Well, I have a lot of reasons. First and foremost, I was heavily involved in another show right up until the start of May. Committing to an ice show rehearsal schedule would have been tough. Second, I had the coaching switch. I had some premonition that this would involve some serious shakeup in what I was learning and how I was learning it, and adjusting to this on top of doing the show would have been tough. I was very, very right, and this was a wise call on my part. Given how crammed my practices got, I would have had no time to dedicate to learning a show program.
But Thirdly and most importantly, I was tired of Ice Show Dramatics. I did my best to stay away and out of it during Winter Show, but as Coaches and Moms kept stopping me and saying, "Have you heard...." and off they'd go on some rant about the latest horrible news from a subset of horrible people. I heard a lot. I shut out a lot. But it was tiring. And dumb. People told me I was being really quiet. It's because I was trying to shut it out.
And it got super Dumb when I caught a skater coming off the ice with a serious injury, and I ended up doing first aid with another mom volunteer while in full costume and show makeup. I'll stop there.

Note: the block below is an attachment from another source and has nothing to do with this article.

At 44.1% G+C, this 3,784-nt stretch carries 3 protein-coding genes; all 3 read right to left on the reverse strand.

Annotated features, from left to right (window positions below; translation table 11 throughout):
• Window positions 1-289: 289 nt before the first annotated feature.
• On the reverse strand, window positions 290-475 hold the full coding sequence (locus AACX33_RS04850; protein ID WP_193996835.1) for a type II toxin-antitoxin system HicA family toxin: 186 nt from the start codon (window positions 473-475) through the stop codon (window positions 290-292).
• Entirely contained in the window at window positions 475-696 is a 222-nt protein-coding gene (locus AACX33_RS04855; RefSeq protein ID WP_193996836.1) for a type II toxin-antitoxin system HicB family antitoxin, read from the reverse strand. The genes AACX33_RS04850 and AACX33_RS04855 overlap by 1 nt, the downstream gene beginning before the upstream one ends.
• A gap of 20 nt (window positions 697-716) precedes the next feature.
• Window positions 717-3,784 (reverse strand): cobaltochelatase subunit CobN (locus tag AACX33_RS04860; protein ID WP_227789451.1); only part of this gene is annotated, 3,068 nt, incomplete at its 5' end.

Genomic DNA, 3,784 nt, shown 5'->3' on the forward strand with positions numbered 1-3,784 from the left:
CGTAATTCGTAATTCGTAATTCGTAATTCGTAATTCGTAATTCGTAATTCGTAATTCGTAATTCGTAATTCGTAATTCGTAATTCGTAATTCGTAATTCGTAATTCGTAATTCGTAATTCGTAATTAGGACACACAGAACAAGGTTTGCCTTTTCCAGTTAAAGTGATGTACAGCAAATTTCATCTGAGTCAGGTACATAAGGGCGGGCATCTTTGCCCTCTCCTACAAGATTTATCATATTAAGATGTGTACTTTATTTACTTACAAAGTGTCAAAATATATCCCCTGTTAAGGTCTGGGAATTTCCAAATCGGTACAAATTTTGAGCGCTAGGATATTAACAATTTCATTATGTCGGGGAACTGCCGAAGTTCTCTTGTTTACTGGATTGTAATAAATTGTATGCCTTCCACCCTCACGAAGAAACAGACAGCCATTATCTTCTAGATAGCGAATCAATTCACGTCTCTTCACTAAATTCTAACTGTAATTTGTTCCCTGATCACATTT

But the Dumb overwhelmed me, because there was so much and it was so needless. After I got accused of being overly dramatic for saying I didn't feel like a part of a team when I got left out of discussions about my own pairs program, all the joy went out of it. I raised a legitimate concern, and I was literally ignored for two days and lost a lesson for daring to voice my feelings. I shut down, and I should never do a show in Shutdown mode. I did the motions, I did the show, but that was all I did.
I understand why the Drama is there. Drama happens when Hurt Feelings become hateful words and actions, which multiply themselves. Skating is infectious, and the infection sets its roots down close to ones heart really. I think skating people need to realize that it doesn't matter who the skater is; young, old, beginner, old hat, pro or patch skater, we're all infected at the heart. No one would skate if they weren't. Compassion in words and actions are so important when we deal with each other at the rink. We need fewer conversations where we glance around before we speak, and more thinking about our words before we speak them. A moment of thinking, "What if someone said or did this to me? How would I feel?" might stop a lot of needless heartache in its tracks. A little empathy can go a long, long way.
There's a line from a middle school video on PMS and menstruation that has stuck with me throughout the years, "You might not like it, but you have to live with people." It's funny because it's so true. We can live with each other by letting Compassion, Kindness and Honesty govern our actions at the rink.
Because after all, we're supposed to be having fun.